European water jetting forum meets in BrusselsPublished 25/3 at 13:56
In February the European Water Jetting Institute (EWJI) hosted the European Water Jetting Forum 2019 in Brussels with some 20 participants from national associations, contractors and manufacturers in attendance.
Water jetting global standards was one of the most important topics of the recent water jetting forum, with an overall presentation by Kerry Siggins. Chief executive of StoneAge from Colorado, USA, a company that designs and manufactures high pressure water blasting tools and equipment for industrial cleaning. Kerry shared her knowledge and experience in participating in the global standard process, stating that, “The global safety associations must partner with all three stakeholders (equipment manufacturers, contractors and asset owners) to implement more stringent and standardised best practices.”
The beginning of the global standards process started in May 2018 with initial meetings with various global safety organisations and asset owners at the Sewage Technology, IFAT international trade fair. The primary fundamentals of safe water jetting operations’ were completed in October 2018. These were ratified in November by water jetting associations in Europe, USA and Asia, as well as multinational companies contracting water jetting services including BASF, Dow, DuPont and Total. The standardisation process will now continue to, for example, formalise a global industrial cleaning standards committee, perform a gap analysis of the various standards used around the world, promote and market the importance of using basic hydro-blasting standards and the use of automation.
The water jetting forum also included presentations and discussion related to contractors in order to provide advice on assessment, safety and accreditation that can improve the industry knowledge base. For example, Stuart Harwood of the French work safety association S3C (système de certification, cempteténce et conformité) presented how his organisation certifies competence in the field of water jetting in industrial situations in France. This is done by creating technical standards and organisational practices, and by using programmable or remote control machines wherever possible. Additionally, it acknowledges the individual skills of personnel carrying out activities in these areas for both asset owners, and contractors, as well as by sharing and studying members’ experience.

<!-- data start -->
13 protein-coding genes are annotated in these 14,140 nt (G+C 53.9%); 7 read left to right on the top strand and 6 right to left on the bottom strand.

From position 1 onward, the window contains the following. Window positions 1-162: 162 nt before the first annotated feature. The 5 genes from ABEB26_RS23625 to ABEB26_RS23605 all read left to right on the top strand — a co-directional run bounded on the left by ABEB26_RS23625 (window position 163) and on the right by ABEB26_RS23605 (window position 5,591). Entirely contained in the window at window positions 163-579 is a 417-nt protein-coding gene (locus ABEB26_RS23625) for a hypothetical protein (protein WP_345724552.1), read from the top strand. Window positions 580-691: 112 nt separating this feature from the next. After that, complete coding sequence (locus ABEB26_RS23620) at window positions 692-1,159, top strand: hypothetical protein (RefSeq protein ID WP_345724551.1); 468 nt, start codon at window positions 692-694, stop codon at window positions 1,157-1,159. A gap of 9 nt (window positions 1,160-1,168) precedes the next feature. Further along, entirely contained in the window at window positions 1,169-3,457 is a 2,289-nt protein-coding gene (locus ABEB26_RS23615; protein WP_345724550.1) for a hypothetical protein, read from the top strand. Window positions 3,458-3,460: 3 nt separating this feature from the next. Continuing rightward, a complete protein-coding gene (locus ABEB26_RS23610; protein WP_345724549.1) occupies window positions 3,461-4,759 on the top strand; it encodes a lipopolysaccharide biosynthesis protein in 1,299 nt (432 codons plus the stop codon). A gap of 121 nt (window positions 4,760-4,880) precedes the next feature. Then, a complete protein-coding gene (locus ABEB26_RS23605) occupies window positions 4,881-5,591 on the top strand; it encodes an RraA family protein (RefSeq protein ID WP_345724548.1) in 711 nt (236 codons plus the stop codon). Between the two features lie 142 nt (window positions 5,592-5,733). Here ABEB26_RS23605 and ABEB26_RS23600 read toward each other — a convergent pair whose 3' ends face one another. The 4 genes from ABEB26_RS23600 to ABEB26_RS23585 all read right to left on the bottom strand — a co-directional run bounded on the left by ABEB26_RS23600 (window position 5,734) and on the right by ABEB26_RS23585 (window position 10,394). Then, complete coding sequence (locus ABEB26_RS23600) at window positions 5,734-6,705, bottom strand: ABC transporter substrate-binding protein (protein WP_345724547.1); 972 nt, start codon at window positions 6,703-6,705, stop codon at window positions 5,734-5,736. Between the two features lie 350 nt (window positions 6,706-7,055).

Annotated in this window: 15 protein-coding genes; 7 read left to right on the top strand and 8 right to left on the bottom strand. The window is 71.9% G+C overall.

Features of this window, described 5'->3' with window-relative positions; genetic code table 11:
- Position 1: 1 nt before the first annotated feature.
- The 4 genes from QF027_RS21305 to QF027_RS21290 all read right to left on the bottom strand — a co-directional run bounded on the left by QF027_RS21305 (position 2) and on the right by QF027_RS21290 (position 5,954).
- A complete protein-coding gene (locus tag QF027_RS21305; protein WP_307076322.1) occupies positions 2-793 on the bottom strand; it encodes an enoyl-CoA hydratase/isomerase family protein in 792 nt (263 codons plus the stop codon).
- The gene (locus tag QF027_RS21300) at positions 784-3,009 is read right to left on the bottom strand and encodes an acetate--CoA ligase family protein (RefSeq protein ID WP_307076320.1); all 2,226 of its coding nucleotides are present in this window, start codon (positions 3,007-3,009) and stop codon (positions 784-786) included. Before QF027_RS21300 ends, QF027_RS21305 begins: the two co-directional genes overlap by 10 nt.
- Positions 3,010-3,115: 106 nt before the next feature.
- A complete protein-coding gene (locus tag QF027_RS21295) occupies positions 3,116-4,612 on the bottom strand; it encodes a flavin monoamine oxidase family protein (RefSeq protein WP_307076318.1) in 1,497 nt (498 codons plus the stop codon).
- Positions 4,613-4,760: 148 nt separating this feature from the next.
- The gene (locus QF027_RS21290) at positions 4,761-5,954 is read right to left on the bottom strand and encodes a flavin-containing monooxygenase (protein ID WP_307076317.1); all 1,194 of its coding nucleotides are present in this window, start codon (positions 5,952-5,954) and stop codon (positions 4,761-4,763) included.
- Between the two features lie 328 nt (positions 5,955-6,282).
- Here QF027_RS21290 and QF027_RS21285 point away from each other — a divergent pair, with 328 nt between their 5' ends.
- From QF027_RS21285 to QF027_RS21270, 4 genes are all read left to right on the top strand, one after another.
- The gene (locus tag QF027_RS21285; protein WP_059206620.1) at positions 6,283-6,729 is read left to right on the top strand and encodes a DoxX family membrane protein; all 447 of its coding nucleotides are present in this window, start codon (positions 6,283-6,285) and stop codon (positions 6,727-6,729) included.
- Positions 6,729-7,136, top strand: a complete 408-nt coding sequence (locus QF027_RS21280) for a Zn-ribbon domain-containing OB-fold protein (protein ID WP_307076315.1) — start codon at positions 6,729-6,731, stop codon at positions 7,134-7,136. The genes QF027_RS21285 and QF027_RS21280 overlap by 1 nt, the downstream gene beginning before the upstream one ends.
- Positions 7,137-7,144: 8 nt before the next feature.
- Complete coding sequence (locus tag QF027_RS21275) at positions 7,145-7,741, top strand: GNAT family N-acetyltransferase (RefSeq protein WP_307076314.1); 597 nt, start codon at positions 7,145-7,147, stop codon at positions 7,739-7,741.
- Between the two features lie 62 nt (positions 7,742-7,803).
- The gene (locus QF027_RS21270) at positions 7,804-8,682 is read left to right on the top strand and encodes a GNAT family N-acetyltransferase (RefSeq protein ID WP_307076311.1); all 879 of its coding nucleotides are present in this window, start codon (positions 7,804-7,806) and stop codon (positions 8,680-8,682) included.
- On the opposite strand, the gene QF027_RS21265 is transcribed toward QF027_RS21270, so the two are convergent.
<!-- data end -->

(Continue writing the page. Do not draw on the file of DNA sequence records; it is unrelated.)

There was also a debate about the European qualification for workers and equipment operators that provided a wide topic for discussion, being of interest to all companies in the sector. There is, however, a huge disparity in what European countries are doing today to obtain recognised qualifications for workers and operators. While very organised in France, with S3C for example, in other countries the situation is not so well structured. “In Sweden it is up to every contractor or manufacturer of equipment to define and obtain their own safety standards,” said Per-Arne Andersson of TST Sweden that develops workplace safety solutions for industries such as water jetting. The clear message from the forum was that there is still a great deal to be done on a European and international level to achieve global standards.
EWJI was created in 2015 following the model of similar organisations at European level. The aim is to establish an umbrella organisation bringing together national associations, contractors, suppliers and prescribers involved in the industry. The key goal for EWJI is the development and standardisation of services and products related to water jetting, in whatever field of application it may be used.